It does seem that anyone that protests does come from a minority faction.
It does seem that politics, to an increasing extent, comes from either end of the political spectrum.
The vast majority of us really don't seem to say very much. I heard on a pod cast that the silent majority are only heard at the major elections. And, that the recent examples are the Brexit vote and the election of the only president to go full retard. (No one goes full retard!)
I'd like to suggest three reasons why the silent majority remains unheard.
Firstly. We're really busy. We go to work. We are taking responsibility for our families. We are building a life for our children and our communities. We're doing our absolute best to make the most of what we have within the constraints that we all live within. We are abiding by the law; we are taking the advice given to us.
Secondly. There is no spokesperson.
Thirdly, and probably most significantly. We're not very controversial. We are not extremist. We are willing to compromise. We listen. We are reasonable. It is the kind of behaviour/rhetoric that is really not going to sell papers or allow the pundits to bang their fists.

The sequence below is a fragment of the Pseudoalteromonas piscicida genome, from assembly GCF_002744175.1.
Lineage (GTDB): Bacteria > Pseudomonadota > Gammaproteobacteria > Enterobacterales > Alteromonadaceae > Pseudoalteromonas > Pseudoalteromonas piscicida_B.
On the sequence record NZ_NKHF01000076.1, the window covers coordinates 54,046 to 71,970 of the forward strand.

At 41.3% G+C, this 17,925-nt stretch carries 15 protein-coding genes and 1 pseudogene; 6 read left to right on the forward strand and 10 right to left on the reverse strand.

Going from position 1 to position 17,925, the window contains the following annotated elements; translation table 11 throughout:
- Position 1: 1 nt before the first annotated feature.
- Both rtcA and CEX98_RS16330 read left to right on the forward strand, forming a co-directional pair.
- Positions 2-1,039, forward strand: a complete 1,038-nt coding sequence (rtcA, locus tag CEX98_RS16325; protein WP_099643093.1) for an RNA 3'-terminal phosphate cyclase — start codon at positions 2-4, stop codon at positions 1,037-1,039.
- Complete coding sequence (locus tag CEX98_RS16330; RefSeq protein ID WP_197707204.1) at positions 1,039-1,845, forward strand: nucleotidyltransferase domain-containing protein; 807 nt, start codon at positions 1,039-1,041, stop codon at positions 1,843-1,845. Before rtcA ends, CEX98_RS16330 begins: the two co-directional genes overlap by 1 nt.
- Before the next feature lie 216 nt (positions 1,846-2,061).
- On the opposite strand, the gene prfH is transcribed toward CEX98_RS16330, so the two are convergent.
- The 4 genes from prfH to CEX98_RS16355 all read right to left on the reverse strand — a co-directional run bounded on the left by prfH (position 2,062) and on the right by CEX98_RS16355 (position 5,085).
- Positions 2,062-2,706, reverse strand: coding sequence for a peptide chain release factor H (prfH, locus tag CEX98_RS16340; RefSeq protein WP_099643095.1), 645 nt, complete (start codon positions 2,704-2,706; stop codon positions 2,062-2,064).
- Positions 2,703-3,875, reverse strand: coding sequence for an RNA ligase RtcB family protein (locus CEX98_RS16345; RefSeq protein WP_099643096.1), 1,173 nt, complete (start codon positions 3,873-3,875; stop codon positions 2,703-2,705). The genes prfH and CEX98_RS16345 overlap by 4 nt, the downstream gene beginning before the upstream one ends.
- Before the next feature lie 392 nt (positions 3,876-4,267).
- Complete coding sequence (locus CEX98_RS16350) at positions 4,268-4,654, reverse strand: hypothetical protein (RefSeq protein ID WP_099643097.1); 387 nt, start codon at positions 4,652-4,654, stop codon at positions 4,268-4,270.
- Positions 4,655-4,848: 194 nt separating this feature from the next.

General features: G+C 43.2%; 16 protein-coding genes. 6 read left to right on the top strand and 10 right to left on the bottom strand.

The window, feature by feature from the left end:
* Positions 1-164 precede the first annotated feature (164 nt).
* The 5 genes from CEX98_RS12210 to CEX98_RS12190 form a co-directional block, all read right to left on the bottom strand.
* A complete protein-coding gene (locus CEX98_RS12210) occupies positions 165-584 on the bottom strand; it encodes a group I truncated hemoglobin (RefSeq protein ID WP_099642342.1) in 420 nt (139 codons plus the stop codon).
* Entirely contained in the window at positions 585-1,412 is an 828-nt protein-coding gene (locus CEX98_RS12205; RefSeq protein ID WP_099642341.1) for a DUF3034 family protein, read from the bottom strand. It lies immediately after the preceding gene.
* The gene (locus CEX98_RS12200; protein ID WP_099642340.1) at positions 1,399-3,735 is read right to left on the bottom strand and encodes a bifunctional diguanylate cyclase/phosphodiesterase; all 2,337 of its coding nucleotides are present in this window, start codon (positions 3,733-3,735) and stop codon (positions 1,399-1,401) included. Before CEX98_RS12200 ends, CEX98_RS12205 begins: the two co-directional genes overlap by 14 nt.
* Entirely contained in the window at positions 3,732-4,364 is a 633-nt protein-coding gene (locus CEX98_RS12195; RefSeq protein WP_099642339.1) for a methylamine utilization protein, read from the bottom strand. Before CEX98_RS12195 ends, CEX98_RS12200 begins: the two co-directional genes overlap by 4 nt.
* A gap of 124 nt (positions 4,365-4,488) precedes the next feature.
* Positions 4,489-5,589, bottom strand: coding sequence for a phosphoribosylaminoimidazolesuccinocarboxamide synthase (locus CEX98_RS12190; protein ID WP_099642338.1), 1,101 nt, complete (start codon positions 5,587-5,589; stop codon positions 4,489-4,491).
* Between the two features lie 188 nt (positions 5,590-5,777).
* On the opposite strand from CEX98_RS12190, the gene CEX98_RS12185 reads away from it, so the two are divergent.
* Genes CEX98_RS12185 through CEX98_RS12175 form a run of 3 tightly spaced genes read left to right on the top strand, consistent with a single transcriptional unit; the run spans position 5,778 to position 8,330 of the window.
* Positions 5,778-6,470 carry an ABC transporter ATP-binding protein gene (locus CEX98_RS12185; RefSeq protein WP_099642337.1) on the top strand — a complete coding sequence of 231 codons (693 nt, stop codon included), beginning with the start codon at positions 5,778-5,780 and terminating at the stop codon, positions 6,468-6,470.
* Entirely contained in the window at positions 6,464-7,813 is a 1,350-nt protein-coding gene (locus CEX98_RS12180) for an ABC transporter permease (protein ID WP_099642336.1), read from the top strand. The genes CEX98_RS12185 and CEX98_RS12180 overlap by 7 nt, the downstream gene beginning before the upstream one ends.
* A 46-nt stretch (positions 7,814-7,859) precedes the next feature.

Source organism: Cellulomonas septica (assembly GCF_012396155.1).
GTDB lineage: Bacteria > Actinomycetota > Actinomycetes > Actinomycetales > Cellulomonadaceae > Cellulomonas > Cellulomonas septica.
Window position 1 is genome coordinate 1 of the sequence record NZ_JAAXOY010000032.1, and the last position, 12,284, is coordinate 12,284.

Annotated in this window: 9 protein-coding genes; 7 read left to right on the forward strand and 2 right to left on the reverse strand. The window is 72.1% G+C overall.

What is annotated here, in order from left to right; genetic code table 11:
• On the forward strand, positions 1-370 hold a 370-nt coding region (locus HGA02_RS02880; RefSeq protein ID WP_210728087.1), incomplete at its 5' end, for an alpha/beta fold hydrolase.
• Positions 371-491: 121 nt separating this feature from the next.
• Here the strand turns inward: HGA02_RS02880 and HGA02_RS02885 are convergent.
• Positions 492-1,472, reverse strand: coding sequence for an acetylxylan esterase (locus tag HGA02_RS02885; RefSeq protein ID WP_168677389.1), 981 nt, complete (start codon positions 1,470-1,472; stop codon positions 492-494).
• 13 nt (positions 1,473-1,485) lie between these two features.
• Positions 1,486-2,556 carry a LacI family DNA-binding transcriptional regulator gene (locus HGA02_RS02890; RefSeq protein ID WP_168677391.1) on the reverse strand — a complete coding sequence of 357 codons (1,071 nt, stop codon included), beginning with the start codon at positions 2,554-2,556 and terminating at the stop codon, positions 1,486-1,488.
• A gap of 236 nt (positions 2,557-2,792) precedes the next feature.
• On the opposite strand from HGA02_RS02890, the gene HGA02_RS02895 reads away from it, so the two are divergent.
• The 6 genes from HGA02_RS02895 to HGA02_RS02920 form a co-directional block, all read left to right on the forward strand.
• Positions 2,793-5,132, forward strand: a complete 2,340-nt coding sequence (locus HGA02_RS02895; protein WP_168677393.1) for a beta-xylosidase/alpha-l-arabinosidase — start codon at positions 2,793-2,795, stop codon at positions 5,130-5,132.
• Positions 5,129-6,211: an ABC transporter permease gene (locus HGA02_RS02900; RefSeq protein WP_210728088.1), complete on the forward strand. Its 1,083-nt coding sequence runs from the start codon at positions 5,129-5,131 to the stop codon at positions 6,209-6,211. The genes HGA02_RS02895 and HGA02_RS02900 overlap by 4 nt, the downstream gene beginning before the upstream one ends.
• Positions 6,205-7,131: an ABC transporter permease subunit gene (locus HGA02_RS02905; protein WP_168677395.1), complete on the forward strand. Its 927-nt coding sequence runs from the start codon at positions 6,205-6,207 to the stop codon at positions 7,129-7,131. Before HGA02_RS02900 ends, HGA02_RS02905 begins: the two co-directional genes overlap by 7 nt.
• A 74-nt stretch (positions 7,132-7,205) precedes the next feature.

We are far more complex than the one dimensional political system that we currently have. In its current state none of the parties represent us. Choosing which party to 'support' is just an irritating routine that we all feel we have to involve ourselves in as part of our civic duty.
But if we were to be heard the one thing that would be heard is discontent. We are not represented; we are not understood; and we are thoroughly dismayed by the ineffectiveness of the politics prevailing currently.
The silent majority needs a vehicle that is capable of representing it. It will be almost impossible to attain this with the systems that we currently have.